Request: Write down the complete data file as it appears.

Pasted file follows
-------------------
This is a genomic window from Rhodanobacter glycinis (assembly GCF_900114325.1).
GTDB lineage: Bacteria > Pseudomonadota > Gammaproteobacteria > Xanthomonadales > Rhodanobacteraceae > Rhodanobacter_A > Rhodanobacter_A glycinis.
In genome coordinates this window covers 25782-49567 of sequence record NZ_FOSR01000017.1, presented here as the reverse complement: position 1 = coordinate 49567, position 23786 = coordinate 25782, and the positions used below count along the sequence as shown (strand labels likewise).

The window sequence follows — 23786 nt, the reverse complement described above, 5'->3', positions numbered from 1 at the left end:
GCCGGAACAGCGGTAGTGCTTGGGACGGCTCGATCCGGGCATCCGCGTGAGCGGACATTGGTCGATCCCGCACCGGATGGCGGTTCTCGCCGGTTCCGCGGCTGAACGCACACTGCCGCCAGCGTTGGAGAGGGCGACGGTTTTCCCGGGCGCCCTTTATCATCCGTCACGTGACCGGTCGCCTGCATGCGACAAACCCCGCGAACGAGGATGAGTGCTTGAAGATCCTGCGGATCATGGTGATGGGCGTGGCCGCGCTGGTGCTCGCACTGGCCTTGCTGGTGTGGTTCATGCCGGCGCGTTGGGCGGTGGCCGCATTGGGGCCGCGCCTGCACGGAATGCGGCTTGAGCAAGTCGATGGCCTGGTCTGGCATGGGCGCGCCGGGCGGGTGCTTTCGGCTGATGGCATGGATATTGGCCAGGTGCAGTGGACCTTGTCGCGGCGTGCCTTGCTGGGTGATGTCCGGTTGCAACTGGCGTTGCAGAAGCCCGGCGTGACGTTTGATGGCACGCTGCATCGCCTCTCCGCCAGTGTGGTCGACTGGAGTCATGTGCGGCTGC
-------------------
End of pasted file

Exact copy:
This is a genomic window from Rhodanobacter glycinis (assembly GCF_900114325.1).
GTDB lineage: Bacteria > Pseudomonadota > Gammaproteobacteria > Xanthomonadales > Rhodanobacteraceae > Rhodanobacter_A > Rhodanobacter_A glycinis.
In genome coordinates this window covers 25782-49567 of sequence record NZ_FOSR01000017.1, presented here as the reverse complement: position 1 = coordinate 49567, position 23786 = coordinate 25782, and the positions used below count along the sequence as shown (strand labels likewise).

The window sequence follows — 23786 nt, the reverse complement described above, 5'->3', positions numbered from 1 at the left end:
GCCGGAACAGCGGTAGTGCTTGGGACGGCTCGATCCGGGCATCCGCGTGAGCGGACATTGGTCGATCCCGCACCGGATGGCGGTTCTCGCCGGTTCCGCGGCTGAACGCACACTGCCGCCAGCGTTGGAGAGGGCGACGGTTTTCCCGGGCGCCCTTTATCATCCGTCACGTGACCGGTCGCCTGCATGCGACAAACCCCGCGAACGAGGATGAGTGCTTGAAGATCCTGCGGATCATGGTGATGGGCGTGGCCGCGCTGGTGCTCGCACTGGCCTTGCTGGTGTGGTTCATGCCGGCGCGTTGGGCGGTGGCCGCATTGGGGCCGCGCCTGCACGGAATGCGGCTTGAGCAAGTCGATGGCCTGGTCTGGCATGGGCGCGCCGGGCGGGTGCTTTCGGCTGATGGCATGGATATTGGCCAGGTGCAGTGGACCTTGTCGCGGCGTGCCTTGCTGGGTGATGTCCGGTTGCAACTGGCGTTGCAGAAGCCCGGCGTGACGTTTGATGGCACGCTGCATCGCCTCTCCGCCAGTGTGGTCGACTGGAGTCATGTGCGGCTGC